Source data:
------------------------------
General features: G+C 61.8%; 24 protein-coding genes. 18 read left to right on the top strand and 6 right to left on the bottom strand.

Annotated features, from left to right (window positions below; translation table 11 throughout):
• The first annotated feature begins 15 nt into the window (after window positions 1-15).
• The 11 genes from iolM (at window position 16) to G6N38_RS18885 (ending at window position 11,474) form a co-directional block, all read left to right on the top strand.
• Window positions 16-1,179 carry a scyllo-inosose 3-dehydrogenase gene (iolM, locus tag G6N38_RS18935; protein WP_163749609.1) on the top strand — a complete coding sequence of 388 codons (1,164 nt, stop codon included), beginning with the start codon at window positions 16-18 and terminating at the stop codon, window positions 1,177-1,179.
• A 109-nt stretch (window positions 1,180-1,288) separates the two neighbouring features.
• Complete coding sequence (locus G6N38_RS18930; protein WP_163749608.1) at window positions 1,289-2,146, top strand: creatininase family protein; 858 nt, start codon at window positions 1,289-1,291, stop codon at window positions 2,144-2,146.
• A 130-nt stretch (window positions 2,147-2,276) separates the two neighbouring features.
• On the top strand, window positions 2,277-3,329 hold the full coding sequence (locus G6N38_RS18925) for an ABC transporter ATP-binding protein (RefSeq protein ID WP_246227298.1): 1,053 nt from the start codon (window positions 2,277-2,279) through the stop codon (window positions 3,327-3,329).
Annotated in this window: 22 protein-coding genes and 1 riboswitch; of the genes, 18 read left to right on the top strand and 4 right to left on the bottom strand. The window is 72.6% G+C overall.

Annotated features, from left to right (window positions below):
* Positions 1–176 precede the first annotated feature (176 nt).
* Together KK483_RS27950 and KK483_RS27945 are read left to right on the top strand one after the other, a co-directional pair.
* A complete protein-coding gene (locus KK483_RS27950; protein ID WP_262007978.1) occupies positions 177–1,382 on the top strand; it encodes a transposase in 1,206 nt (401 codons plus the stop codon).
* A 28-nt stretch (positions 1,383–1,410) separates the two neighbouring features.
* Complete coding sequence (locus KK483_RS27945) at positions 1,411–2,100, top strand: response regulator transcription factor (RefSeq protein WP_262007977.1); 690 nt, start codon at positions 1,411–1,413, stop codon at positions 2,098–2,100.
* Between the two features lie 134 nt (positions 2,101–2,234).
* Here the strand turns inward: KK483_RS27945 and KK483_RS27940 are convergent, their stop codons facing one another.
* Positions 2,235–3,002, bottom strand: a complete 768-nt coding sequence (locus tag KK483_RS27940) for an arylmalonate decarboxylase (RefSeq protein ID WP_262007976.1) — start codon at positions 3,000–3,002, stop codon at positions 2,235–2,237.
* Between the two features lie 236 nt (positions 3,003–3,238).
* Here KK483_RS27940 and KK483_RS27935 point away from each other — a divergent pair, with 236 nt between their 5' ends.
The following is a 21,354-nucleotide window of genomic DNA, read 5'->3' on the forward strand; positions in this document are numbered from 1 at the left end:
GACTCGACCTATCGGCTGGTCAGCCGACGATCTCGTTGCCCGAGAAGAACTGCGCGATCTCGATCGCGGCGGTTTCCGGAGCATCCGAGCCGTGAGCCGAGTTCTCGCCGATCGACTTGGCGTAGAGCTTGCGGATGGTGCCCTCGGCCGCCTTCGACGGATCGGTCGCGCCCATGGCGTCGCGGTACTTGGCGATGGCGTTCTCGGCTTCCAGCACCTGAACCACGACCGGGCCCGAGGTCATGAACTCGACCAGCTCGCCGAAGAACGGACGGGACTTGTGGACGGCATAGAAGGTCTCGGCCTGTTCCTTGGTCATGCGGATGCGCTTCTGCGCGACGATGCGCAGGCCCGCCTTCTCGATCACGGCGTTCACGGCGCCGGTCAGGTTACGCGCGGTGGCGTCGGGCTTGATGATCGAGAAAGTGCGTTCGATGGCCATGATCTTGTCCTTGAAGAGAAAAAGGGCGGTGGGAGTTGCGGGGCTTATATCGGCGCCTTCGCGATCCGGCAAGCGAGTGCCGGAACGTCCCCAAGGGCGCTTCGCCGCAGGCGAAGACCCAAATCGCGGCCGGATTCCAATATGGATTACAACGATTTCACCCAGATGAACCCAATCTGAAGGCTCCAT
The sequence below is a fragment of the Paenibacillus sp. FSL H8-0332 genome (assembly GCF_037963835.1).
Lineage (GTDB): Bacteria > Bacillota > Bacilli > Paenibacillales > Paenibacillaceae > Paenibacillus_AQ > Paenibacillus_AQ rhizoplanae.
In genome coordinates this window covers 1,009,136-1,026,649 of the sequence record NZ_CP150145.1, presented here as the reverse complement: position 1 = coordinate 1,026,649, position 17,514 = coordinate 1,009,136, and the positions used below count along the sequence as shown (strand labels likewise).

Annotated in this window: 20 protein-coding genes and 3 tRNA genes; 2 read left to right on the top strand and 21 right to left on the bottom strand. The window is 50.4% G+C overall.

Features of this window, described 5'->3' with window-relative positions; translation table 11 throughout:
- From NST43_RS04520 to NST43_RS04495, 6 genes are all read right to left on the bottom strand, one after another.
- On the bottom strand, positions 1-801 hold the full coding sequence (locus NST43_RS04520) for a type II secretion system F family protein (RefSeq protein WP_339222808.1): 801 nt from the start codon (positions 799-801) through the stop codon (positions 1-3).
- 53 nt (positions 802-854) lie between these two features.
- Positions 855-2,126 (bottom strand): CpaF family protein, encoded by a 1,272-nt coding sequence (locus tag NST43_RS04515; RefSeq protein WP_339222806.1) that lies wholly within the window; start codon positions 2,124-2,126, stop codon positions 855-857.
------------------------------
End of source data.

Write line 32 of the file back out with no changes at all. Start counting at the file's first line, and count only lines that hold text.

- Positions 855-2,126 (bottom strand): CpaF family protein, encoded by a 1,272-nt coding sequence (locus tag NST43_RS04515; RefSeq protein WP_339222806.1) that lies wholly within the window; start codon positions 2,124-2,126, stop codon positions 855-857.